To be raped or sexually assaulted is like having your soul murdered, one sexual abuse survivor noted. It feels like someone taking a knife and stabbing your soul over and over until nothing is left but the bloody remnants of what was once self-worth and self-love.
Nora Salem says in ‘The Life Ruiner’, her own essay about abuse, that,
‘Perhaps the most horrifying thing about nonconsensual sex is that, in an instant, it erases you. Your own desires, your safety and well-being, your ownership of a body that may very well be the only thing you felt sure you owned.’
Every person who has been sexually violated responds differently to the crime – some become horribly depressed while others become very angry. All emotions are fair responses to rape or sexual assault.
The trauma of being raped or sexually assaulted can be shattering, leaving you feeling scared, ashamed, and alone or plagued by nightmares, flashbacks, and other unpleasant memories. But no matter how bad you feel, it’s important to remember that you weren’t to blame for what happened and you can regain your sense of safety and trust. But how?
Recovering from sexual trauma takes time, and the healing process can be painful. But with the right strategies and support, you can move past the trauma, rebuild your sense of control and self-worth, and even come out the other side feeling stronger and more resilient.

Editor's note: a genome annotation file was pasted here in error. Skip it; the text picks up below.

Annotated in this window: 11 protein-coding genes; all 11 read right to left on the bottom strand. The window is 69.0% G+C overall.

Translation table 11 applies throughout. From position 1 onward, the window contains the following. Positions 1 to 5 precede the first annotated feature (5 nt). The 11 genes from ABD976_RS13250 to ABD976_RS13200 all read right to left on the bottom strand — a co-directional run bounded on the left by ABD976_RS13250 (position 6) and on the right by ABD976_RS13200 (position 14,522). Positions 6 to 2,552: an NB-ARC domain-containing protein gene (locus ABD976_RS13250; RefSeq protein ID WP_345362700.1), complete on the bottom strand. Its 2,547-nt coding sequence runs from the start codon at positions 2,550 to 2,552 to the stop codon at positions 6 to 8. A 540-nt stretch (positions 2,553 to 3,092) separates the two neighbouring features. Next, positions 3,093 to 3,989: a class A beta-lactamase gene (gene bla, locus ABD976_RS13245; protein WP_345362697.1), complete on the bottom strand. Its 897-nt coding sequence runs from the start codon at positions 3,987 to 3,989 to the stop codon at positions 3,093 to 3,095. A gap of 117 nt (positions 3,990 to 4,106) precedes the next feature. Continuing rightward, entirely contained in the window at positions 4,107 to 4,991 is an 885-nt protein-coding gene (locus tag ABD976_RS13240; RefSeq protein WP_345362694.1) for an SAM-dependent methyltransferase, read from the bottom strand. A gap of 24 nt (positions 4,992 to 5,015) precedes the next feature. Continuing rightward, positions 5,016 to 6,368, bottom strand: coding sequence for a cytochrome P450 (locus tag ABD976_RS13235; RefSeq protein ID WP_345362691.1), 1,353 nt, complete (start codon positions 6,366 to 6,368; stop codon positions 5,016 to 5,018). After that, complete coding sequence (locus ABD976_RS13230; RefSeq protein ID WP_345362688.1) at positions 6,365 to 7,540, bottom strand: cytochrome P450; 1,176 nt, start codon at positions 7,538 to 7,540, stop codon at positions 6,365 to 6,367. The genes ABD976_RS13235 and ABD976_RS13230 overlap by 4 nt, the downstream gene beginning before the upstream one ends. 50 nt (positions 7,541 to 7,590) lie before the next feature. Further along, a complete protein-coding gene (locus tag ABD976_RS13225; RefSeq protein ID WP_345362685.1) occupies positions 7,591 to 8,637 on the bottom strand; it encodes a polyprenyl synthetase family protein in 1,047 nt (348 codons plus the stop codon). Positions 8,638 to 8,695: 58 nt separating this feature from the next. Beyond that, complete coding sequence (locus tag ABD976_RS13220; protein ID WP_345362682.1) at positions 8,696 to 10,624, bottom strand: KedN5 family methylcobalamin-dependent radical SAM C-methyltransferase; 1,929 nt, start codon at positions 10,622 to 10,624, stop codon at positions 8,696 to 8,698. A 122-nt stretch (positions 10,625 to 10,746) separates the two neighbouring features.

A UK woman, Gwynneth Pugh–Jones was an eighteen-years-old nurse in training when she endured a traumatic experience that made her feel as if she could “never turn her eyes to God again,” but she had become good friends with a man whom she has chosen to keep anonymous.
Choosing an evening when he knew all her housemates would be out at work, the man took her out for dinner, walked her back home and charmed his way inside.
“I was a Christian and I had quite strong views about sex before marriage. I made it very clear to him what my beliefs and values were, but unfortunately he abused those values,” Gwynneth told Premier Christian.
For six horrifying hours, she was subjected to a vicious attack at knifepoint. She was raped and burned with cigarettes.
Afterwards, she remembers sitting in the bath for hours, trying to feel whole and clean again.
Despite the serious crime committed against her, Gwynneth didn’t share her ordeal with anyone because it was not safe to talk about rape back then.
“When it happened to me, there weren’t the reporting mechanisms that there are now; safe houses, places set up to receive someone who has experienced rape,” she says.
Instead, she chose to pour her energy into becoming the best nurse she could be. It wasn’t until 14 years later, when Gwynneth was married and expecting her third child, that she became overcome with worry that her attacker might hurt someone else, worst-case scenario, her daughters.
So she approached a friend who was a police officer and asked him to search their records, and to her surprise, the man was listed on the database, having recently been arrested for assaulting a minor.